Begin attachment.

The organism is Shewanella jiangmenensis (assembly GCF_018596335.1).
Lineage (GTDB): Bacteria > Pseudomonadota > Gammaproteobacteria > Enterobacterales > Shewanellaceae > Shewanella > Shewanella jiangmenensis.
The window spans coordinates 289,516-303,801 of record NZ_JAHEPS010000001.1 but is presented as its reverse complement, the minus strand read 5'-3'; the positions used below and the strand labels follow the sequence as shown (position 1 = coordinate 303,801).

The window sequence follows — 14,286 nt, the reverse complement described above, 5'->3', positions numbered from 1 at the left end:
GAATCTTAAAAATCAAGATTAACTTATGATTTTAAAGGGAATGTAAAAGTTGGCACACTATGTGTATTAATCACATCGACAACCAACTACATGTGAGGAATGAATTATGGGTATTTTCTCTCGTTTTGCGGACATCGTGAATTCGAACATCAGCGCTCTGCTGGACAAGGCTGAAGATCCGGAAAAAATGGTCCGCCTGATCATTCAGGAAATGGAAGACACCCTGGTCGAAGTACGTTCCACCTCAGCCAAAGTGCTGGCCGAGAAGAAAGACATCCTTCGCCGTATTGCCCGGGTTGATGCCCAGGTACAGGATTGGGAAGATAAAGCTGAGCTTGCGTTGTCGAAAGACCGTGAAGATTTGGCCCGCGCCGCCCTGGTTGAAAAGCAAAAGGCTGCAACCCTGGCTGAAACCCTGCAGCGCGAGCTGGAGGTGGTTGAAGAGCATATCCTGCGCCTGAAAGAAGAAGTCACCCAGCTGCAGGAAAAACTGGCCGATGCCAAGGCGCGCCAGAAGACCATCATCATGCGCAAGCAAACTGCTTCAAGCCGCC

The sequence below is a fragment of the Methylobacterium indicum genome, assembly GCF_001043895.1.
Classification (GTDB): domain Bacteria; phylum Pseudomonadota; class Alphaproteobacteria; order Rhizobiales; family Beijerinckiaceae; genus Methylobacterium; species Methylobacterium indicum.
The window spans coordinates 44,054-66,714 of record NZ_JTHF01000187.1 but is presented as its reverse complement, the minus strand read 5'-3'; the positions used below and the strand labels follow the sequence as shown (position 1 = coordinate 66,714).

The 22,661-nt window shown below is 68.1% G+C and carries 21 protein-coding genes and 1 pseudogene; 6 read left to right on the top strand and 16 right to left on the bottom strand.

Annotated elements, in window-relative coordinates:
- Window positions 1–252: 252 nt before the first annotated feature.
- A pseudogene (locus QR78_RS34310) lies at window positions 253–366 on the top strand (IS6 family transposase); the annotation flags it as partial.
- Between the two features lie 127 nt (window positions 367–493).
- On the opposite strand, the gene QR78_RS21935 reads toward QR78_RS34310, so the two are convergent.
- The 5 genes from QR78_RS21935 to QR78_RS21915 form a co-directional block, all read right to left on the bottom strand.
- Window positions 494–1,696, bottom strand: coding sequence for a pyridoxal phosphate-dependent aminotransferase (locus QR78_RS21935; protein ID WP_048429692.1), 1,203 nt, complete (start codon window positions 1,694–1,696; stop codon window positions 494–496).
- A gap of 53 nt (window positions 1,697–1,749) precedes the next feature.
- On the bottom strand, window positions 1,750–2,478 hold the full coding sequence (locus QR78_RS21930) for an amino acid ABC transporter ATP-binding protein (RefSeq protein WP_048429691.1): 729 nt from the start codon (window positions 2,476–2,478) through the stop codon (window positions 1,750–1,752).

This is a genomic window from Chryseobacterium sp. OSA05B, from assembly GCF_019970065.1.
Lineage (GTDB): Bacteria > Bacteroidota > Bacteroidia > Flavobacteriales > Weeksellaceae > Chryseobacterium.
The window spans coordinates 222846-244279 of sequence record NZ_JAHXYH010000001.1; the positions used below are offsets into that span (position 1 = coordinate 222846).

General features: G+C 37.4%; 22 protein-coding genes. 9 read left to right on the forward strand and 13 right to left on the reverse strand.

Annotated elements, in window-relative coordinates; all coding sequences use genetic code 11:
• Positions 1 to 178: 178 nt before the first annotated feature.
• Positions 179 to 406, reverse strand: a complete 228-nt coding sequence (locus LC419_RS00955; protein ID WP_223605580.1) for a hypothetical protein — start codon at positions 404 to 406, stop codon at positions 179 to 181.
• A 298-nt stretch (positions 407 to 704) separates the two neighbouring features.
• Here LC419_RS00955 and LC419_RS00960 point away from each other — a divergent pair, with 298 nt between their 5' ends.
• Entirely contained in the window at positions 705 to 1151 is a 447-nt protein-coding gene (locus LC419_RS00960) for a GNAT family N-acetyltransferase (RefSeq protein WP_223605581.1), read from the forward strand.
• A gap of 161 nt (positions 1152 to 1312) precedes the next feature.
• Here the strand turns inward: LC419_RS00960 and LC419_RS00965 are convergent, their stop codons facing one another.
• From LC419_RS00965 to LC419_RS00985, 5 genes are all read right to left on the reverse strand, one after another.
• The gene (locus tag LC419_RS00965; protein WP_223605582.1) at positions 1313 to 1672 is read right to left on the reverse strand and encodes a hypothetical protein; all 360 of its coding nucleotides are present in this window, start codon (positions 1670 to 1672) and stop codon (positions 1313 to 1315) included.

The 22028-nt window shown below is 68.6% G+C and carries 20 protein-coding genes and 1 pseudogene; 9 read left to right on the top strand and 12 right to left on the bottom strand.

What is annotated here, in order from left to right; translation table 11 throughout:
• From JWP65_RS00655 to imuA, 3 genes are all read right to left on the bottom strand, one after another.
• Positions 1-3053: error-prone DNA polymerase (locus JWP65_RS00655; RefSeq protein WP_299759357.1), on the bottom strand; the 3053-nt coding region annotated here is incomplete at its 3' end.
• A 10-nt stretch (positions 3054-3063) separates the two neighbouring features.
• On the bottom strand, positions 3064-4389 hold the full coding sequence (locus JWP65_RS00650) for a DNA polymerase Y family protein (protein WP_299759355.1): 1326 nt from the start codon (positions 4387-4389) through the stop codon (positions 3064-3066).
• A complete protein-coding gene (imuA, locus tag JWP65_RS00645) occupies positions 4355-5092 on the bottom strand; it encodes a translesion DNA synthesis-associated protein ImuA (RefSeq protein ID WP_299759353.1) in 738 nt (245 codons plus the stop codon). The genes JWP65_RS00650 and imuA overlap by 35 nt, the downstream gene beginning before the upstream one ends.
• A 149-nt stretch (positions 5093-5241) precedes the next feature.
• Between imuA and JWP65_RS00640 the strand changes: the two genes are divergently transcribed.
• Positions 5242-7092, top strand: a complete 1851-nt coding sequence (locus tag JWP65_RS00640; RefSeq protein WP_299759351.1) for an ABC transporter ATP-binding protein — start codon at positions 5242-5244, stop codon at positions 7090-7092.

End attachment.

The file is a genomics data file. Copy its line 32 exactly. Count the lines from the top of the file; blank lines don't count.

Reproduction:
• The gene (locus tag LC419_RS00965; protein WP_223605582.1) at positions 1313 to 1672 is read right to left on the reverse strand and encodes a hypothetical protein; all 360 of its coding nucleotides are present in this window, start codon (positions 1670 to 1672) and stop codon (positions 1313 to 1315) included.